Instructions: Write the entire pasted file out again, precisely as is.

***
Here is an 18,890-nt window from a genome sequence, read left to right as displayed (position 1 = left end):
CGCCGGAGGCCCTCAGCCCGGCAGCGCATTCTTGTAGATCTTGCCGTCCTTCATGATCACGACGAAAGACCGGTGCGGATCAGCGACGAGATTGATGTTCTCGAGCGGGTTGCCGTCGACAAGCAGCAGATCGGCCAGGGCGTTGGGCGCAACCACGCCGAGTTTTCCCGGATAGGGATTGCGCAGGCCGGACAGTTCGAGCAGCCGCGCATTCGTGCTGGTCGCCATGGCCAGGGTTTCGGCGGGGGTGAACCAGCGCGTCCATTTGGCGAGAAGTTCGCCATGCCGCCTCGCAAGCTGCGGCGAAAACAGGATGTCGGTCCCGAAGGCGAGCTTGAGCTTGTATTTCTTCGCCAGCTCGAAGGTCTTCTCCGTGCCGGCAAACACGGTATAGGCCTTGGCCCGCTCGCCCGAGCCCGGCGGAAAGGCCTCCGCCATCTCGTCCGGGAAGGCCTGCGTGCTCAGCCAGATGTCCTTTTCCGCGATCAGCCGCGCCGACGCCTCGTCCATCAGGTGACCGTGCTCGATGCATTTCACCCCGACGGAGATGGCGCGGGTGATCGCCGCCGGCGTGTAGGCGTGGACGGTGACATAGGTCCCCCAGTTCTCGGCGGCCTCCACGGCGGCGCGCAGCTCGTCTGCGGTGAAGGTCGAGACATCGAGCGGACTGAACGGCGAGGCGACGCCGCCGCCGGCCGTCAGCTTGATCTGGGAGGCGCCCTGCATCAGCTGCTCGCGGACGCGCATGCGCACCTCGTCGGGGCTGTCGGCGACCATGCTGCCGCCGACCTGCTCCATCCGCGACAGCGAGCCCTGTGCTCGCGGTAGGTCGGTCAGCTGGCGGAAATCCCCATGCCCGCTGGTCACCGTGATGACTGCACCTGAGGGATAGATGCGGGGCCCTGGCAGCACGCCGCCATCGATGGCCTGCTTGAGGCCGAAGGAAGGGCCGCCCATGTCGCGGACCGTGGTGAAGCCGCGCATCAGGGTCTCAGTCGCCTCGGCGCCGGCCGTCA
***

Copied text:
Here is an 18,890-nt window from a genome sequence, read left to right as displayed (position 1 = left end):
CGCCGGAGGCCCTCAGCCCGGCAGCGCATTCTTGTAGATCTTGCCGTCCTTCATGATCACGACGAAAGACCGGTGCGGATCAGCGACGAGATTGATGTTCTCGAGCGGGTTGCCGTCGACAAGCAGCAGATCGGCCAGGGCGTTGGGCGCAACCACGCCGAGTTTTCCCGGATAGGGATTGCGCAGGCCGGACAGTTCGAGCAGCCGCGCATTCGTGCTGGTCGCCATGGCCAGGGTTTCGGCGGGGGTGAACCAGCGCGTCCATTTGGCGAGAAGTTCGCCATGCCGCCTCGCAAGCTGCGGCGAAAACAGGATGTCGGTCCCGAAGGCGAGCTTGAGCTTGTATTTCTTCGCCAGCTCGAAGGTCTTCTCCGTGCCGGCAAACACGGTATAGGCCTTGGCCCGCTCGCCCGAGCCCGGCGGAAAGGCCTCCGCCATCTCGTCCGGGAAGGCCTGCGTGCTCAGCCAGATGTCCTTTTCCGCGATCAGCCGCGCCGACGCCTCGTCCATCAGGTGACCGTGCTCGATGCATTTCACCCCGACGGAGATGGCGCGGGTGATCGCCGCCGGCGTGTAGGCGTGGACGGTGACATAGGTCCCCCAGTTCTCGGCGGCCTCCACGGCGGCGCGCAGCTCGTCTGCGGTGAAGGTCGAGACATCGAGCGGACTGAACGGCGAGGCGACGCCGCCGCCGGCCGTCAGCTTGATCTGGGAGGCGCCCTGCATCAGCTGCTCGCGGACGCGCATGCGCACCTCGTCGGGGCTGTCGGCGACCATGCTGCCGCCGACCTGCTCCATCCGCGACAGCGAGCCCTGTGCTCGCGGTAGGTCGGTCAGCTGGCGGAAATCCCCATGCCCGCTGGTCACCGTGATGACTGCACCTGAGGGATAGATGCGGGGCCCTGGCAGCACGCCGCCATCGATGGCCTGCTTGAGGCCGAAGGAAGGGCCGCCCATGTCGCGGACCGTGGTGAAGCCGCGCATCAGGGTCTCAGTCGCCTCGGCGCCGGCCGTCA